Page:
NAIROBI, Kenya — President Mwai Kibaki conceded defeat yesterday in Kenya’s first constitutional referendum since independence, a serious setback for a leader seen as not distinguishing himself from the corruption and autocracy afflicting this East African nation for decades.
Kenyans rejected the proposed constitution by 57 percent to 43 percent in voting Monday, said Samuel Kivuitu, chairman of the Electoral Commission of Kenya. Because a third of adult Kenyans cannot read, voters cast ballots marked with a banana meaning “yes” and an orange meaning “no.”
“Many people rejected the proposed constitution,” Mr. Kibaki said in an address to the nation. “My government will respect the verdict of the people.”
Final results will be published Friday.
The referendum followed a campaign that divided the country along ethnic lines and led to the deaths of seven persons in clashes. Thousands of opponents danced and sang in the streets of the capital yesterday, waving oranges and leaves to celebrate the victory.
The country, slightly more than twice the size of Nevada, has 11.6 million registered voters in a population of 34 million. Turnout figures were not immediately available.
The referendum was cast by critics as a vote of confidence on Mr. Kibaki two years before the next presidential race. The campaign was rarely about the provisions of the draft charter, which would have created a position for a prime minister to be appointed by the president, strengthened civil rights and decentralized the government.
Instead, Kenyans were asked to consider whether Mr. Kibaki had kept promises he made during his 2002 presidential campaign to foster democracy and accountability and root out the corruption that was endemic under the 24-year rule of his predecessor, President Daniel arap Moi.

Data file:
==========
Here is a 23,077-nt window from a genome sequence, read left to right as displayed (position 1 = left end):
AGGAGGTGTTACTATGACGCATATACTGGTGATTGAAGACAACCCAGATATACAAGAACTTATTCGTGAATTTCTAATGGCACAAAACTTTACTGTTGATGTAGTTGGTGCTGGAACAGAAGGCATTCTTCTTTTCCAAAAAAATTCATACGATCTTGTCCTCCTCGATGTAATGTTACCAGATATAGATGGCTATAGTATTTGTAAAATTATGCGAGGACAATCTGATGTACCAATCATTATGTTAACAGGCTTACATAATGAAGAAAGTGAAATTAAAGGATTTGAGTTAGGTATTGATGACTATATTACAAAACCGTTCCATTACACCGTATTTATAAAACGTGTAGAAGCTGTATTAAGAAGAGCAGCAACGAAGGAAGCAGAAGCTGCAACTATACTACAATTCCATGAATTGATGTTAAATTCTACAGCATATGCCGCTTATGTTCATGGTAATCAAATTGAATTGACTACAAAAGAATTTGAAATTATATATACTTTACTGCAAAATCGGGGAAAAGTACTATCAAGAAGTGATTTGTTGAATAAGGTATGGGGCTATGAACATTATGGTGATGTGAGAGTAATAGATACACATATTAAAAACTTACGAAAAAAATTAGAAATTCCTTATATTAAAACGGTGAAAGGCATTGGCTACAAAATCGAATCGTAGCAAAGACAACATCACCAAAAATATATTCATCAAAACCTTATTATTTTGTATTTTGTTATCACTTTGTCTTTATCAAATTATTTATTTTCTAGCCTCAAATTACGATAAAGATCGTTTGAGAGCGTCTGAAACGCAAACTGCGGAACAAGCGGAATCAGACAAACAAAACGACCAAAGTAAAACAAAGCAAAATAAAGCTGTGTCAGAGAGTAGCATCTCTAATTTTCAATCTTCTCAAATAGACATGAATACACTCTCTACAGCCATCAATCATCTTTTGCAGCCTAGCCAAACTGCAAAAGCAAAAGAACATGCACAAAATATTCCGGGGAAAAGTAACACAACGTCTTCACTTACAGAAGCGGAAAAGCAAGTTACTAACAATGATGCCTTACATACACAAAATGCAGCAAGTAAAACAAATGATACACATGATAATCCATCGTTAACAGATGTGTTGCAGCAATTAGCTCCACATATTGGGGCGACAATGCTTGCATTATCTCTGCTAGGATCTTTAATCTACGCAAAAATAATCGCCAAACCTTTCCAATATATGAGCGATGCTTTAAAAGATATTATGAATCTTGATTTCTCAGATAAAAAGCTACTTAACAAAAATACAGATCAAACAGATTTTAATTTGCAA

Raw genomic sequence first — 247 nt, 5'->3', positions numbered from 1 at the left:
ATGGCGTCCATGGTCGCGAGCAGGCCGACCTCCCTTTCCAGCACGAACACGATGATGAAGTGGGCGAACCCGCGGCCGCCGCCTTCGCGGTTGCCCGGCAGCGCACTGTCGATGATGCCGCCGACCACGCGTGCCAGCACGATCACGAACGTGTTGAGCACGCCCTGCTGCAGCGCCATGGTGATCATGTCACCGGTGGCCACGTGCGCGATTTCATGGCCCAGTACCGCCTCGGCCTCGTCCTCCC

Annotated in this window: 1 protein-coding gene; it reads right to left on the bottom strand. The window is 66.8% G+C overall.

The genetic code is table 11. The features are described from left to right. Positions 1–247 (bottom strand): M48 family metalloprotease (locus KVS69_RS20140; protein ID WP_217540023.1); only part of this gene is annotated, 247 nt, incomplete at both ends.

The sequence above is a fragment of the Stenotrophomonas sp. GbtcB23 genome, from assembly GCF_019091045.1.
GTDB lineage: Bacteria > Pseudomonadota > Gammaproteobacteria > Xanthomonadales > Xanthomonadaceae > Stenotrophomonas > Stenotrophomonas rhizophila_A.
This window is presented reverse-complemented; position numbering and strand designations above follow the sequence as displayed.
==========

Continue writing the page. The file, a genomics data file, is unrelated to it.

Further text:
Mr. Kibaki pledged during his campaign that Kenya would get a new constitution within his first 100 days as president.
In the first year of his presidency, Mr. Kibaki was applauded for going after politicians linked to the Moi regime who were associated with corruption. But many Kenyans think he stumbled when the focus turned to corruption in his own administration.
Kenya’s current constitution, written in the run-up to its 1963 independence from Britain, has been revised several times to create a strong unitary state in which the president has sweeping powers. With the defeat of the draft charter, it will remain in force.
The rejected new constitution was crafted by Attorney General Amos Wako, a Kibaki ally who combined a draft created by a National Constitutional Conference in March 2004 and one proposed by parliament in July.
Mr. Wako’s document appeared closer to parliament’s draft, which critics charged gave the president too much power and contained provisions rejected by the constitutional conference.